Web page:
Court Saves Voting Rights Act and Itself

By preserving a key component of civil rights law, justices avoid huge harm to the legitimacy of this Supreme Court.

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It would be difficult to overstate the significance and revelatory import of the Supreme Court’s long-awaited decision in North Austin Municipal Utility District(NAMUD) v. Holder – the case that challenged the constitutionality of section 5 of the Voting Rights Act.  We learn that the conservative plurality on the Court (minus Justice Thomas) has a pretty good sense of poker.  That is to say, they know when the hold ‘em.  And we learn that the political skills of Chief Justice Roberts must be on the rise as well.  He pulls Justices Scalia and Alito, from the right and Justices Ginsberg and Souter from the center-left into a narrow decision in which the Court escapes ignominy by declining to strike down a key section of the Act which  Congress reauthorized just two years ago.

But the decision also sets back the cause of voting right by establishing  a path for many jurisdictions escape compliance with the mandatory reporting provisions of section 5.     After the rough and tumble oral argument in  April , civil rights tea-leaf readers were putting on a brave public face, but were privately  lamenting what they thought was the certain end to a  key piece  of the legislation known as “the crown jewel” of the Civil Rights Movement.  But it’s not just civil rights advocates who  should be cheering.  Had the Court narrowly decided, on a 5-4 vote, to supplant Congress’ view about the continuing need for the Act,  its  reputation would have suffered a severe blow.  But the Court stepped back from the abyss – with Chief Justice Roberts commandeering a unanimous agreement on a judgment  allowing the NAMUD to “bail-out” of section 5’s preclearance provisions,   and an 8-1 decision, in which all the justices save Justice Thomas declined to overturn the constitutionality of section 5.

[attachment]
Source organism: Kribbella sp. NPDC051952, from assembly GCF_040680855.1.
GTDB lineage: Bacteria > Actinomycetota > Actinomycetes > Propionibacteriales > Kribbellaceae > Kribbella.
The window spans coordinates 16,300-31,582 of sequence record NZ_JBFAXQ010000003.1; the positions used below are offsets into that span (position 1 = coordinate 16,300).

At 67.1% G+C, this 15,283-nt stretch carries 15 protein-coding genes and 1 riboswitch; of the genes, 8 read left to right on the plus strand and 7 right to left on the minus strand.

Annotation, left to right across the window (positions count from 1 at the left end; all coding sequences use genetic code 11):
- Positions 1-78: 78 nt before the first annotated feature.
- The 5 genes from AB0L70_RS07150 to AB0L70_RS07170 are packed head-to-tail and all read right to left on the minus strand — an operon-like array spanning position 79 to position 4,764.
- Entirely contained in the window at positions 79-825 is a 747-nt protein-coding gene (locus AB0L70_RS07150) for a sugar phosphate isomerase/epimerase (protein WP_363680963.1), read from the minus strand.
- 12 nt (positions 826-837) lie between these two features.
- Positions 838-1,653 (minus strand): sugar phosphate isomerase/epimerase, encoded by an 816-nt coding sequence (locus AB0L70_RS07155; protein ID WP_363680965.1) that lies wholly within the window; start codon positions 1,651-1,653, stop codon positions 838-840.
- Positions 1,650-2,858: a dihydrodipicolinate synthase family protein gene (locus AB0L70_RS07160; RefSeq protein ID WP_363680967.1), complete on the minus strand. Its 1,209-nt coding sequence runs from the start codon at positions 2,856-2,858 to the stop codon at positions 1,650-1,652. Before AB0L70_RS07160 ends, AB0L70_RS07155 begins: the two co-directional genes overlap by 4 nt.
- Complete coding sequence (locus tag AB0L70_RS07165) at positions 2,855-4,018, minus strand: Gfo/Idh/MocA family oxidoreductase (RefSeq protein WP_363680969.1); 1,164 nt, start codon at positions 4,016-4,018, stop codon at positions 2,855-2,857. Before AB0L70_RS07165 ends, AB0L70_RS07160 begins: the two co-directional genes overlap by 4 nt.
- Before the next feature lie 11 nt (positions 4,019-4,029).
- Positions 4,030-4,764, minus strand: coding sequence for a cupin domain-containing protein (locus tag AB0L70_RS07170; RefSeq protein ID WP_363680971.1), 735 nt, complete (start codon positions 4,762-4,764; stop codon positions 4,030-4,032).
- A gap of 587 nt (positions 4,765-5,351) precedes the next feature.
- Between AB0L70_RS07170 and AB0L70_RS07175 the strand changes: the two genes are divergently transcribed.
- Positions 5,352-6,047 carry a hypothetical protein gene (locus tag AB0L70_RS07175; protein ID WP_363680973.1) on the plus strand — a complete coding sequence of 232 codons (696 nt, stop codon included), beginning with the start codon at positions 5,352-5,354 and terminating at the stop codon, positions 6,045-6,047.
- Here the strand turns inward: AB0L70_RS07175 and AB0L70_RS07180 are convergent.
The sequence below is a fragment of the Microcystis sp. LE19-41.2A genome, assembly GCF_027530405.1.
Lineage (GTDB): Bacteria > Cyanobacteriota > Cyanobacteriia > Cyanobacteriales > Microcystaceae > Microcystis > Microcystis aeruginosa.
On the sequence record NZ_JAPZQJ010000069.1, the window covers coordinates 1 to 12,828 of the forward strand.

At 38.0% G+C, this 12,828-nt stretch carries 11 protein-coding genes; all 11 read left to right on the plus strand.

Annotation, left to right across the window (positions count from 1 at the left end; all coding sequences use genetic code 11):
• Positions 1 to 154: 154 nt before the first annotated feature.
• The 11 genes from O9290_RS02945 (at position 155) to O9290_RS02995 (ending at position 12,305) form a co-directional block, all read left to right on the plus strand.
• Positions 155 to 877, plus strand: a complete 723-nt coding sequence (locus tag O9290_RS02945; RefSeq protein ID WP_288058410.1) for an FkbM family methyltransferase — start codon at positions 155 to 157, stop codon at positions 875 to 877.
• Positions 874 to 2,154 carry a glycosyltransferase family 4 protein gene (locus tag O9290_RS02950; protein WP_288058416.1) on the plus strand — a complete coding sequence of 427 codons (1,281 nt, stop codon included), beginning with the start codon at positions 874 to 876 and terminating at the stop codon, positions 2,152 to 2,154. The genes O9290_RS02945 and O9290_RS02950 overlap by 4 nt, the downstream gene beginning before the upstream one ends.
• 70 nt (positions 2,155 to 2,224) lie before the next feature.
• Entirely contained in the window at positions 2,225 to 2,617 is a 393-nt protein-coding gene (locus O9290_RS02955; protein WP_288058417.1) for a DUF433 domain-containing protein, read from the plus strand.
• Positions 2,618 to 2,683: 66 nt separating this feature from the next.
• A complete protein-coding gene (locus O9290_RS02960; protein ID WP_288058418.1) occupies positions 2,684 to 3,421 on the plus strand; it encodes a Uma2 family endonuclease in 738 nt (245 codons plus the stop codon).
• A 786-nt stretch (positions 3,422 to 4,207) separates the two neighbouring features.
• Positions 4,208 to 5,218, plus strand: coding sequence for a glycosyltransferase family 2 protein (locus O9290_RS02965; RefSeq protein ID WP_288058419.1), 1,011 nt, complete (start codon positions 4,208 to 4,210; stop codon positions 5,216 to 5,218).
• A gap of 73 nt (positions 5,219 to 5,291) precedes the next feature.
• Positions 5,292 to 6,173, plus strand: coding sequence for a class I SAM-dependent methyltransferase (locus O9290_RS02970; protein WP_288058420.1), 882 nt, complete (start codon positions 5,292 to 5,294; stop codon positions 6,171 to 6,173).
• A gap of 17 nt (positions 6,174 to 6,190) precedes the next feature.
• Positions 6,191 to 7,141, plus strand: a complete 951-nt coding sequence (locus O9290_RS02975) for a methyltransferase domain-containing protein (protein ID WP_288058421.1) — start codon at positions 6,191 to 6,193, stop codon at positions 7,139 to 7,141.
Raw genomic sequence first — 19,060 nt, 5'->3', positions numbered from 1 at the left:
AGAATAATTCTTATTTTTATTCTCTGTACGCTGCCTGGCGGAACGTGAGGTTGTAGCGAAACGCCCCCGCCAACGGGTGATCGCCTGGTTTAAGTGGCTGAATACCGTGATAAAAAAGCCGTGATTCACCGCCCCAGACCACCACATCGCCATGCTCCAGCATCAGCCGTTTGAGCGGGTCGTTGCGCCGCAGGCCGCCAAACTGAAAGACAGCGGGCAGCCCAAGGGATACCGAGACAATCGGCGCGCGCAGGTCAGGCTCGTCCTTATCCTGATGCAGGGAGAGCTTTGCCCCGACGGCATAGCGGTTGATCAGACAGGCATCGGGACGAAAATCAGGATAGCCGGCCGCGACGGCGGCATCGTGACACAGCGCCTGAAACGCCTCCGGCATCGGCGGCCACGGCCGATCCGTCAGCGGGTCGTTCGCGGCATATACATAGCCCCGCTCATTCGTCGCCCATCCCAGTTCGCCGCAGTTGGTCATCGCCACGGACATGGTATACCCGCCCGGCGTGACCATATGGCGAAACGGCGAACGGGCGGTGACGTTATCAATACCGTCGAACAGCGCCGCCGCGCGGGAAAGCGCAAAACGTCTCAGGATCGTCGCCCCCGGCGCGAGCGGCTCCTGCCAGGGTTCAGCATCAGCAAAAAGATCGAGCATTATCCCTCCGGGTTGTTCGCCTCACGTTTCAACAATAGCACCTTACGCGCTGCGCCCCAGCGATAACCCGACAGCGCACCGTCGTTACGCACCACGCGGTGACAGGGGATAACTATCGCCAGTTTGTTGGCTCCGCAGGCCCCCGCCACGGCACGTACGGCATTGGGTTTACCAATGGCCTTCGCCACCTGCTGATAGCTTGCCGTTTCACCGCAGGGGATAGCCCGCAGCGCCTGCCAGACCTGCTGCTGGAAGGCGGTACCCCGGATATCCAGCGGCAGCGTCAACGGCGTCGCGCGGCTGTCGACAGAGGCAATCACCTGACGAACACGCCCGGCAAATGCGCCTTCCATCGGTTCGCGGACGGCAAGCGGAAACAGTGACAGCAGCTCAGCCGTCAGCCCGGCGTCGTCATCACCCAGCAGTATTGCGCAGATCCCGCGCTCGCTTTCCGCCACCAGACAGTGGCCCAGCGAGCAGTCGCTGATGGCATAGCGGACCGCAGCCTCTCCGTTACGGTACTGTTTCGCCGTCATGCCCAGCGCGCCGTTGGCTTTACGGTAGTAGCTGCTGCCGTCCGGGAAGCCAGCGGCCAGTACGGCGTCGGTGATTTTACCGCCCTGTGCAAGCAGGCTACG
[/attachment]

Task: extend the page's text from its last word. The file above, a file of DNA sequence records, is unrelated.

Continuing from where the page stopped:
Section 5 is the provision of the Voting Rights Act that requires “covered” jurisdictions – mostly, but not exclusively in the South – to submit all voting changes to the Department of Justice for “preclearance,” before such changes can be implemented.  Changes ranging from the location of polling places, to the adoption of  early voting, to increasing the number of city council members, are routinely sent to the DOJ for preclearance by jurisdictions such as New York City, several counties in Virginia, and the entire states of Texas, Mississippi and Georgia.  Jurisdictions may also seek preclearance from a federal court in the District of Columbia.  The preclearance requirement has meant that local minority communities have an opportunity to weigh in with the Justice Department  about  whether a proposed change is likely to undermine or negatively affect the ability of minority voters to participate in the political process.   Most importantly, the existence of  preclearance  requirements, has deterred many jurisdictions from even seeking to impose voting changes that would disenfranchise minority voters.  Nevertheless the Justice Department  has objected over 600 times to proposed voting changes  by covered jurisdictions since the Act was last reauthorized in 1982.

Congress considered all of this in 2006 when it  re-authorized the preclearance provisions of section 5, hearing testimony for over a year and amassing a record of over 15,000 pages, ultimately concluding that “the vestiges of discrimination in voting continue to exist.”

To strike down the Act as unconstitutional would have required the Supreme Court to engage in the most activist kind of decision-making;  imposing its  own “instincts” about the need for voting protection over Congress’  judgment based on a voluminous and detailed record.  Reading the decision, it’s clear that some members of the Court wanted to do just that.  There is some waxing about how “[t]hings have changed in the South” and an insistence that “[t]he evil that Section 5 is meant to address may no longer be concentrated in the jurisdictions singled out for preclearance.” Ultimately the Court describing itself as “keenly mindful of [its] institutional role,” declines to supplant its own judgment for Congress’.

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